Los Angeles Sparks — Candace Parker
The Sparks didn’t have an X factor that made a huge difference so Candace Parker, the team’s best player, gets the nod here. When you think about someone who raised the team’s level of play, you think of Parker. She filled out the stat sheet this year and was the Sparks’ emotional leader as well. If the rest of the team hadn’t struggled so much in their playoff game against Connecticut we could be talking about Candace Parker and not Alyssa Thomas taking A’ja Wilson and Las Vegas to five games.
Washington Mystics — Myisha Hines-Allen
Hines-Allen’s versatile skill set was already in place before this season, but few expected her to put up the numbers that she did. She averaged 17 points and 8.9 rebounds per game, making her deserving of the All-WNBA Second Team honor she received. In 2019, she averaged just 7.8 minutes and 2.3 points. Hines-Allen changed the trajectory of the Elena Delle Donne-less Mystics with her phenomenal play, which led them to the playoffs.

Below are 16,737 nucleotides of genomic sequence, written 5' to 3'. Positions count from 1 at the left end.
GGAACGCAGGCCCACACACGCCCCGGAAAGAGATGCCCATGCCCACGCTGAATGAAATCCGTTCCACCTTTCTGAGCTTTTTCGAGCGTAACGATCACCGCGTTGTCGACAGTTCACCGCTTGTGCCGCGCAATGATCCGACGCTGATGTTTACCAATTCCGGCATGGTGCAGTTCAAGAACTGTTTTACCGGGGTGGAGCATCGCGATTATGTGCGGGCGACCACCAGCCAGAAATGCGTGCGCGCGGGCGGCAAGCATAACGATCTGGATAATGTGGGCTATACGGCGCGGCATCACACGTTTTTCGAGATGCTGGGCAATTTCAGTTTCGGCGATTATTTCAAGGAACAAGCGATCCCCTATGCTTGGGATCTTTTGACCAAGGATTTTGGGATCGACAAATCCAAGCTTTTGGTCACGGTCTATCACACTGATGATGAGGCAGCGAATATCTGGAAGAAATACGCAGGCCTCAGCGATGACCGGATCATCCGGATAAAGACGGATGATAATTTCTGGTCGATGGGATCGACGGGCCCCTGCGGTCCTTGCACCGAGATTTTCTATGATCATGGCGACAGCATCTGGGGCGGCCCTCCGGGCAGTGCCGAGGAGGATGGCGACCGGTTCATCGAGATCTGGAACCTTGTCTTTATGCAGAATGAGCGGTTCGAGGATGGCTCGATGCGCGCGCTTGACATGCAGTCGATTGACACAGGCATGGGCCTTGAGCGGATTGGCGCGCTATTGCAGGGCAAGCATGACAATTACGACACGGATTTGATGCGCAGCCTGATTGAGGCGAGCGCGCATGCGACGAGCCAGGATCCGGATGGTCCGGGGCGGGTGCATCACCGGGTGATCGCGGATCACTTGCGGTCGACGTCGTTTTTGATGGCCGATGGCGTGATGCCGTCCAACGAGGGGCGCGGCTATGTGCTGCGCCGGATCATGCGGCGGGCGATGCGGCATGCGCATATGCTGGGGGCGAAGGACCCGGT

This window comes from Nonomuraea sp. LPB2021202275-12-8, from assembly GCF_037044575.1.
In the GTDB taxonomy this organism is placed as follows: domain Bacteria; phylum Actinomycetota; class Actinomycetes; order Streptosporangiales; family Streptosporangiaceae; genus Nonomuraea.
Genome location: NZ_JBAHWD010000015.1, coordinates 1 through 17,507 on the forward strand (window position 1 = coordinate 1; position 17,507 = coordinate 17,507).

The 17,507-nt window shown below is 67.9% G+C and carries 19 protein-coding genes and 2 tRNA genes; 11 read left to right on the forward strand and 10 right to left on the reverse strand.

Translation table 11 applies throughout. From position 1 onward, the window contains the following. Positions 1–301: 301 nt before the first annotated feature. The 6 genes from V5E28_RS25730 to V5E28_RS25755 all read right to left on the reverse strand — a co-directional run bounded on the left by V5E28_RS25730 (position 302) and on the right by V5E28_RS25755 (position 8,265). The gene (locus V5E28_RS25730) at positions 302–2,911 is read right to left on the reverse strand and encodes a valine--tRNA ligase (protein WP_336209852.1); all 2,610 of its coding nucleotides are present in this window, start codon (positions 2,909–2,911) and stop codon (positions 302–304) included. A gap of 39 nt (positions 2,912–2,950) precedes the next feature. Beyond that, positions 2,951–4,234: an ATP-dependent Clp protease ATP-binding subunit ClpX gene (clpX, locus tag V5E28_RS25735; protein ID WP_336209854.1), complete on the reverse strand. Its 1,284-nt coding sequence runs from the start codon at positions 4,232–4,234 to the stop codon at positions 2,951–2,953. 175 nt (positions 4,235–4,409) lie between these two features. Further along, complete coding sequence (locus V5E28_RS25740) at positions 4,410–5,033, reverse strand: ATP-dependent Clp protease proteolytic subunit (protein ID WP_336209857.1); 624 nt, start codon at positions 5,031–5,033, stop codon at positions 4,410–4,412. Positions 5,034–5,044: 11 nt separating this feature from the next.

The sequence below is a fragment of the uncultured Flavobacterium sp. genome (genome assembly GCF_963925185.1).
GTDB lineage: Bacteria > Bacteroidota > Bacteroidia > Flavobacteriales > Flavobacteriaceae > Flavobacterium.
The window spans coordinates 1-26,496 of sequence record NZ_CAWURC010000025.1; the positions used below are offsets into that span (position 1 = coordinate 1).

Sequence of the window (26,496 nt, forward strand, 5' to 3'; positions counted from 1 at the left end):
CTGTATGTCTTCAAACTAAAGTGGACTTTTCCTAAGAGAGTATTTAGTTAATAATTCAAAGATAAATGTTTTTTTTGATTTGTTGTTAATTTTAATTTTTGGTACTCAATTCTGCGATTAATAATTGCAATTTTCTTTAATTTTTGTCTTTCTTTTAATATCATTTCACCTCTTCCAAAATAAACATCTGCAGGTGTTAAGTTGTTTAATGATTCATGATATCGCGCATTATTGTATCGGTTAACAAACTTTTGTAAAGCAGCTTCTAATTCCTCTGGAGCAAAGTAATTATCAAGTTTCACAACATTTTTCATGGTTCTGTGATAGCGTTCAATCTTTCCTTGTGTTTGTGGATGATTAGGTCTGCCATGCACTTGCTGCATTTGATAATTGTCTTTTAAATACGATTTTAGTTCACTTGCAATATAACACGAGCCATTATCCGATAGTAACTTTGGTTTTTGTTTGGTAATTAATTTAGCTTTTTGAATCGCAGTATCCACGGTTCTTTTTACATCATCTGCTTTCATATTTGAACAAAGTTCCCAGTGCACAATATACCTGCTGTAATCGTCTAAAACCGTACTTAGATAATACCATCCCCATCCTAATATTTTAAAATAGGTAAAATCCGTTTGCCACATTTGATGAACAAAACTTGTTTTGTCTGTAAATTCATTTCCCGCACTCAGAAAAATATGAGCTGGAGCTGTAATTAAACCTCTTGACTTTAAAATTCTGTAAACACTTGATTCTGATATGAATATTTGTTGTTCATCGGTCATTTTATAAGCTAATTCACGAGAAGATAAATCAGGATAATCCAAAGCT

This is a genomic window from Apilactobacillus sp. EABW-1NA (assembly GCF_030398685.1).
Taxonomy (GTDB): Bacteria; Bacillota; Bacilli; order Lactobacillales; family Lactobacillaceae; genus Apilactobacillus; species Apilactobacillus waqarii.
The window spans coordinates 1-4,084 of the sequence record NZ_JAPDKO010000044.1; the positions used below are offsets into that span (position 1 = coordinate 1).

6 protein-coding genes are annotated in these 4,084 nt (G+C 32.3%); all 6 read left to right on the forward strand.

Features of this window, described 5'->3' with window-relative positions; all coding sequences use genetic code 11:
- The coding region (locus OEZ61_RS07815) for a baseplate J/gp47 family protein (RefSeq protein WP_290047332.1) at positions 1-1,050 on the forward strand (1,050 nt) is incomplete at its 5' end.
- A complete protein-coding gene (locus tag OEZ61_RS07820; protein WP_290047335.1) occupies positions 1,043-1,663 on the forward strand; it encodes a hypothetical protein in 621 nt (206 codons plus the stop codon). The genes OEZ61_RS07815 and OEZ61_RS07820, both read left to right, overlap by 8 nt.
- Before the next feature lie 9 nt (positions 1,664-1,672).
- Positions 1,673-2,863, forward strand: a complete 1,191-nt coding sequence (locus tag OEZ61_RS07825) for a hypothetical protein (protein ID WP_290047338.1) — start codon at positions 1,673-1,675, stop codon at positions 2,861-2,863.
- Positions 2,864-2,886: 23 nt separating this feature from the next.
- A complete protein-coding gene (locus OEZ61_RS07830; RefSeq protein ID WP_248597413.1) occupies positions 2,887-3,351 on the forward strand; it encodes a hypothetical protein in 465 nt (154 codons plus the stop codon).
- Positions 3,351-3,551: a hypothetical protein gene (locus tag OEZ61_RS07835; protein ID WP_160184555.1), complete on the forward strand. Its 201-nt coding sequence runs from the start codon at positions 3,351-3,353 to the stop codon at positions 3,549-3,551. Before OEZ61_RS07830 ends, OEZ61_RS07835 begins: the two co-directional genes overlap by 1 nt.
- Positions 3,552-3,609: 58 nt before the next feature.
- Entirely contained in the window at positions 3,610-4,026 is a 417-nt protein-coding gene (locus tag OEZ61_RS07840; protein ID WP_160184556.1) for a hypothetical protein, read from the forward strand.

Chicago Sky — Kahleah Copper
The Sky came into this season expecting Courtney Vandersloot, Allie Quigley and Diamond DeShields to be their big three. But Copper ended up filling in for DeShields, who was never 100 percent because of a calf injury. Vandersloot had at least four assists in every game in 2020 and Quigley was fourth in the league, with 46 made threes. Their consistency was invaluable, but Chicago needed an extra boost from somewhere and Copper — a dynamic guard who can score from anywhere — gave it to them.
Dallas Wings — Marina Mabrey
Mabrey turned it up a notch in 2020 and became a starter halfway through the season. Her 3-point shooting percentage improved dramatically — from 27.3 percent in 2019 to 41.8 percent this year — and her minutes per game went up from 11.5 to 21.3. At times, it seemed she was the second-best player on the Wings after Arike Ogunbowale, her college roommate at Notre Dame. Mabrey also had a calming influence on Ogunbowale, who was under a lot of pressure this year and had some rough outings in terms of efficiency. When Mabrey was on, the Wings were hard to stop.